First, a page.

Classic Rösti

Appetizers, Dinner, Sides

Classic Rösti

Wasn’t that lil’ break the absolute best? I needed it. I think we all needed some rest and chillaxation. On Thanksgiving day, there was a long walk with Amelia and Joshua, some cooking (but relaxed cooking), a nice Friendsgiving with lots and lots of wine (thanks to Whitney!!!).

The next day Josh and I went to Seattle for book signing. I LOVE SEATTLE. It’s so rainy and overcast and cozy.

BUT NOW WE’RE BACK. I don’t know about you, but I wish the holiday season lasted about twice as long. The weeks go by so quickly and I love all the decorations and the sparkly lights and the foods.

Classic Rösti

A rösti has been on my to-make list for a v v long time. If you’re unfamiliar, think of it like a latke but bigger and thicker. It’s more cake-like.

I thought about making this rosti out of other things besides potatoes, but the thing I enjoy about them the most is their crispiness. And nothing in the entire world can get crisper than a potato. It’s made for dat crisp.

If you’re asking yourself, “what is the difference between a rösti and a latke?!” not to worry, here’s the answer:

A latke is held together with a bit of flour and egg, while a rösti is only held together with melted butter. It makes the execution a bit tricker.

Latkes are also much thinner than röstis which tend to be thicker and taller. I think both have their home at certain times and certain moods. But right now, I’m all about dat rösti.

Classic Rösti

Since there is no binder, the technique is pretty imperative. I used the technique from Chef Steps because they do a lot of good work over there and it was super duper simple.

Classic Rösti

You basically mandoline potato slices and cut those slices into strips. You’ll end up with long potato strips that are dried and then tossed with butter and a bit of salt. Those are packed into a pan, cooked on both sides and that’s about it. It couldn’t be simpler.

Classic Rösti

I made two röstis in mini cast iron pans but feel free to double the recipe to fill one cast iron or, honestly, use whatever pan you have. This is one of those recipes that is super flexible.

Classic Rösti

I topped the röstis with a little swipe of creme fraîche and a small dollop of ROE CAVIAR. The caviar is super briny and delicious and perfect for the holidays.

Classic Rösti

Classic Rösti

Prep Time: 5 minutes

Cook Time: 30 minutes

Total Time: 35 minutes

Serving Size: 2 (5-inch) röstis or 1 (10-inch) rösti


  • 2 russet potatoes, peeled
  • 1/2 cup unsalted butter, melted
  • 1 teaspoon salt
  • 1 tablespoon creme fraiche, for topping
  • 1 dollop of caviar, for topping


  1. Preheat oven to 375 degrees F. Grease with cooking spray (or rub with oil) either 2 (5-inch) mini cast iron pans or a 1 (10-inch) cast iron (or really any other non-stick pan you have that's comparable in size),
  2. Fill a medium bowl with water. Mandoline each potato into 1/16-inch slices. Stack about 3 to 4 slices and cut into matchsticks. The matchsticks should be thin enough so that they are bendable. Transfer the matchsticks into the bowl with water so they can soak and some of the starch can be released. Repeat with the remaining potato slices.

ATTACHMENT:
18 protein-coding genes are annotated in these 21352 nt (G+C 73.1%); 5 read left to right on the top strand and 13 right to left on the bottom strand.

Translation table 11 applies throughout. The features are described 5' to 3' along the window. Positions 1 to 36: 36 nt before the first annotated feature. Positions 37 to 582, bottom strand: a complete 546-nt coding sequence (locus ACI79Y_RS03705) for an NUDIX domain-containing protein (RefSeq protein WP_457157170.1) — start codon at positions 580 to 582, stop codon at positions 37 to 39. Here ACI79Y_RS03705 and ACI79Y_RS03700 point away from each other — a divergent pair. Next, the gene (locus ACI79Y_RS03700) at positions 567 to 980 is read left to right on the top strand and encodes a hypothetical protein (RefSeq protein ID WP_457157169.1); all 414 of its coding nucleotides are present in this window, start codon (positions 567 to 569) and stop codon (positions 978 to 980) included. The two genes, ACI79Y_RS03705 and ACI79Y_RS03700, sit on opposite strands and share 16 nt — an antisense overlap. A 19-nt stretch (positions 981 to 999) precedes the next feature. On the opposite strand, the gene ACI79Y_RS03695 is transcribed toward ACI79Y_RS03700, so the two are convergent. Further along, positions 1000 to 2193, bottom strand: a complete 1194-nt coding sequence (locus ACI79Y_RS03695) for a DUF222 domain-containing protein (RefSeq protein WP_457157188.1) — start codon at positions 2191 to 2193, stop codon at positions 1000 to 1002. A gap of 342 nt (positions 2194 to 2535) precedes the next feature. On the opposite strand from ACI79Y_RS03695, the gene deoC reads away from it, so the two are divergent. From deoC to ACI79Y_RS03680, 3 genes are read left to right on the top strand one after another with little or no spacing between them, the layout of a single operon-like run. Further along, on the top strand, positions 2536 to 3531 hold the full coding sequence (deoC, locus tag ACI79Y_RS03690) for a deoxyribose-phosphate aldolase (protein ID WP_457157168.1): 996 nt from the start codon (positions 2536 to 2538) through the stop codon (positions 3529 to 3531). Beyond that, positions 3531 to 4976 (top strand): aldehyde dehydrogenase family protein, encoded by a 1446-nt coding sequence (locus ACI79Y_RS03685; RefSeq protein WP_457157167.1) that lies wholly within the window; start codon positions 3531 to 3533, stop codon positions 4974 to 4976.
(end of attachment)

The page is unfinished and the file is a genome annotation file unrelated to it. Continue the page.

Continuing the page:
3. Drain the water and transfer the potatoes to a bed of paper towels and gently pat them down until they're dry. Place the potato matchsticks in a clean medium bowl and toss with the melted butter. Sprinkle with salt and toss once more.
  4. Place the pan(s) over medium-high heat. If you're using two pans, divide the potatoes amongst the pans and press them down into the pan, creating one even layer that's about 2 to 3 inches thick. Allow to cook for about 5 to 6 minutes, until golden brown and crispy. Transfer to the oven (without flipping it) for about 15 minutes. Remove from the oven and carefully flip it over to it's other side; transfer to the oven to bake for an additional 15 minutes. Remove from the pan and sprinkle with a bit of salt. Top with a dollop of creme fraiche and some caviar.

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  • Reply google maps street view November 28, 2016 at 12:36 am

    Thank you very much! Your blog is always full of great idea. They are really helpful

  • Reply Dee November 28, 2016 at 2:03 am

    Rösti is one of the most traditional dishes in Switzerland and it is almost a “religion” if you make your Rösti with raw or pre-boiled potato (if you do use pre-cooked they have to be from the day before). I do not want to “argue” about this fact :o)
    An easier and faster way to prep your spuds for Rösti (and the way we do in Switzerland) is to you use your (box) grater and you grate them with the coarse side.

    • Adrianna Adarme
      Reply Adrianna Adarme November 28, 2016 at 11:53 am

      Ahh yes, I’ve read a lot about grating but I kind of favored the longer strands of potatoes. 🙂

  • Reply Tori// November 28, 2016 at 3:05 am

    This sounds amazing! I’ve made latkes many times because my sisters are from Ukraine and they grew up eating them so I know they’d love these just as much!

  • Reply ReaderRita November 28, 2016 at 10:22 am

    Golly- on this gray, rainy and raw Midwestern day, nothing sounds better than this. Thank you for this recipe. I seriously want to sit in a corner and eat these all day…

  • Reply Ru December 3, 2016 at 4:07 pm

    Hi! How do you get a 2-3″ depth in a 10″ pan with only 2 potatoes…? Do you have a suggested total weight instead of qty.? I want that nice traditionally thick, grated potato rosti. Thanks!

    • Adrianna Adarme
      Reply Adrianna Adarme December 4, 2016 at 2:44 pm

      My potatoes totaled 3 pounds. That should do the trick! (If you’re worried, I would buy an extra potato!)

      • Reply Ru December 4, 2016 at 7:41 pm

        That makes a big difference, especially since they settle while cooking. Thanks!

  • Reply bottle flip March 29, 2017 at 12:03 am

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